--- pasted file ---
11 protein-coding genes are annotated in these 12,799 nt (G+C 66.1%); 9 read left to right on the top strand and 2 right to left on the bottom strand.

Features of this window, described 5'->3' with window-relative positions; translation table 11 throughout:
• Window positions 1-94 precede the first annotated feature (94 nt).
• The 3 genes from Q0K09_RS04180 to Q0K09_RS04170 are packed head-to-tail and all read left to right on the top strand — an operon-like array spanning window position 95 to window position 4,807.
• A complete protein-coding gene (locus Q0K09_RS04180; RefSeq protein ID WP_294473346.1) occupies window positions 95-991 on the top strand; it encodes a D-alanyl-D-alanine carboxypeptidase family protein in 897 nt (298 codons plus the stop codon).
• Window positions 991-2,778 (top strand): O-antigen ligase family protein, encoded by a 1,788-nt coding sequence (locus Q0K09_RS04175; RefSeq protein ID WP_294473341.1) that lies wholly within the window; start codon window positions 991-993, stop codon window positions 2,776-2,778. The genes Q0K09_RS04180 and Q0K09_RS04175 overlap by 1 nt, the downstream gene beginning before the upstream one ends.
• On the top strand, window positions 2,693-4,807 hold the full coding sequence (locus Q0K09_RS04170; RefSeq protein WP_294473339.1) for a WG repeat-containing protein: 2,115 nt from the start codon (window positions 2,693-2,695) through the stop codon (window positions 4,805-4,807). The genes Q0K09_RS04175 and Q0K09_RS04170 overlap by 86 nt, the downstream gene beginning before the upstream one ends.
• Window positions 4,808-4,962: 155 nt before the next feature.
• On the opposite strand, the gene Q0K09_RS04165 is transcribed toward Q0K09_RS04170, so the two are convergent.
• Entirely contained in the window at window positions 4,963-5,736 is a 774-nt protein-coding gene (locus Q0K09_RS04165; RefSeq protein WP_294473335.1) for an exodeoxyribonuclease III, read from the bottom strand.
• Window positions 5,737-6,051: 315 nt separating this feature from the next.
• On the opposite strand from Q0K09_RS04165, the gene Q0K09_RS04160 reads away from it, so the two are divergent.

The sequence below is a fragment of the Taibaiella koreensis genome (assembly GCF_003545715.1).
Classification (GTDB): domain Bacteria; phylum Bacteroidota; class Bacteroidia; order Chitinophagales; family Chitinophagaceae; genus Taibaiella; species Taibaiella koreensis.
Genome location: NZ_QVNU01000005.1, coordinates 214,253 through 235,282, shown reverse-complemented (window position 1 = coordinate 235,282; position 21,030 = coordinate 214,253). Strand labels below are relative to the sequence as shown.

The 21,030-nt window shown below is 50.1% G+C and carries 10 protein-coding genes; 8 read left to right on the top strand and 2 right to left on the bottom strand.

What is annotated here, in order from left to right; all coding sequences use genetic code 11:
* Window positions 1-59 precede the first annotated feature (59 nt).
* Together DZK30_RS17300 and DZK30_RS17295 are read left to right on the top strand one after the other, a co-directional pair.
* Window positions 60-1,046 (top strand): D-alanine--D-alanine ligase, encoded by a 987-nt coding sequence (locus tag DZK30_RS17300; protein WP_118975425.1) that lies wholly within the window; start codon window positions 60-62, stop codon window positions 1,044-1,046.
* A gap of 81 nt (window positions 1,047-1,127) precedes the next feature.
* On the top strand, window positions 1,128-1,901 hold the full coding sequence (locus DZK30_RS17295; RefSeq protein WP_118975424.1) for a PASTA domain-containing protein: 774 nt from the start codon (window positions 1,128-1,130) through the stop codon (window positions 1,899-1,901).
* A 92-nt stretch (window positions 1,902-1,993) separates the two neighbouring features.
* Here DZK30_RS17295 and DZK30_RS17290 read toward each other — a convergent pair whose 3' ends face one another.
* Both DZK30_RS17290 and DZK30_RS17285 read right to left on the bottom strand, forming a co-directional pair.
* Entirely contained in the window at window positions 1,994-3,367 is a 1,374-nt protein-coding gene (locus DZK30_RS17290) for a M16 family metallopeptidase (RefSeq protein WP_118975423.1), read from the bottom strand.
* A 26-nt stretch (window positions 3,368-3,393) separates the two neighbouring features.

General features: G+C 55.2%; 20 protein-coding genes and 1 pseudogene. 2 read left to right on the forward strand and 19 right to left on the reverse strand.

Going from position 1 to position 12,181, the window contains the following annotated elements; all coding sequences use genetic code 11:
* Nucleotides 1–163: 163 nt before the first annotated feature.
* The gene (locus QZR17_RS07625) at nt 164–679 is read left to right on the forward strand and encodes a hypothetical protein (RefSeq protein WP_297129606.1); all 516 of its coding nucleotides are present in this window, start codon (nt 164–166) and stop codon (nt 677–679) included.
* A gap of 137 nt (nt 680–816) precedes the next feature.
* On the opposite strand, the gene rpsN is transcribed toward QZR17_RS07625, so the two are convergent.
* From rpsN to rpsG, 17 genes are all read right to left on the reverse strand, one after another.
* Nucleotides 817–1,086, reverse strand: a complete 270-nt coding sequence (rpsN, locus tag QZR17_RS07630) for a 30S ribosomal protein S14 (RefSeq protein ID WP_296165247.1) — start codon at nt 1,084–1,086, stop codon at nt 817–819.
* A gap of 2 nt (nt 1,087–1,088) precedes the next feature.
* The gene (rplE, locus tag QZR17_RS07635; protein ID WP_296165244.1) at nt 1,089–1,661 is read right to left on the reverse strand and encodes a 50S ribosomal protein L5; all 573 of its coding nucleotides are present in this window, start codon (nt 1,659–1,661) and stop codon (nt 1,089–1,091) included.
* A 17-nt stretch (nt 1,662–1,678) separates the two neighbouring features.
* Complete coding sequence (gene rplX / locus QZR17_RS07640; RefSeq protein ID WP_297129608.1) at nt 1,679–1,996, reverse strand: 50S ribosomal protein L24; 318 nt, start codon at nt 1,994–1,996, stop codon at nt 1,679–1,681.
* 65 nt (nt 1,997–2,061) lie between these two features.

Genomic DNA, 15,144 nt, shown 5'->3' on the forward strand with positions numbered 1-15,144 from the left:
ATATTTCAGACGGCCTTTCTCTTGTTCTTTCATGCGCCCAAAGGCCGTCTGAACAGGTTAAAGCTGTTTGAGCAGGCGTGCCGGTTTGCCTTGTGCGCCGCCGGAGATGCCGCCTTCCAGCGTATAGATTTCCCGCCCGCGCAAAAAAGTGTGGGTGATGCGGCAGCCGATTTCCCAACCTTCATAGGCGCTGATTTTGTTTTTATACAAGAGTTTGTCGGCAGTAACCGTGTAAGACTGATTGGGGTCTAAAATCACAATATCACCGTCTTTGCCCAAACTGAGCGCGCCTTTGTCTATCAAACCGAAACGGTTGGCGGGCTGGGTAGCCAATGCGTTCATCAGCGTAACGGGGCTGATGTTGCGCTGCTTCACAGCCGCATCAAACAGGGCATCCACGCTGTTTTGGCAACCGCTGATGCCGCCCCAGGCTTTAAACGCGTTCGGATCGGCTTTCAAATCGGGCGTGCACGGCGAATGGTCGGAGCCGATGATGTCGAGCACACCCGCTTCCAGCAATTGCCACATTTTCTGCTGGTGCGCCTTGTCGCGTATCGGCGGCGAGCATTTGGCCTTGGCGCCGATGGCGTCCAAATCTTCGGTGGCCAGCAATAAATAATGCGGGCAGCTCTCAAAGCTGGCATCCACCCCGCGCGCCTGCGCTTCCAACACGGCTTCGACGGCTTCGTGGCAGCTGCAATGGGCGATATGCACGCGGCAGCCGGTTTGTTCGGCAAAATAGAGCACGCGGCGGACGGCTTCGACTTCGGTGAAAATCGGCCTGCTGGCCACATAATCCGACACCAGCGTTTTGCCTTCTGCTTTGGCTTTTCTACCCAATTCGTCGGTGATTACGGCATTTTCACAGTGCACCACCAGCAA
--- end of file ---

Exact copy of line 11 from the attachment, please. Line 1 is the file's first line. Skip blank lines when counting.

• Window positions 5,737-6,051: 315 nt separating this feature from the next.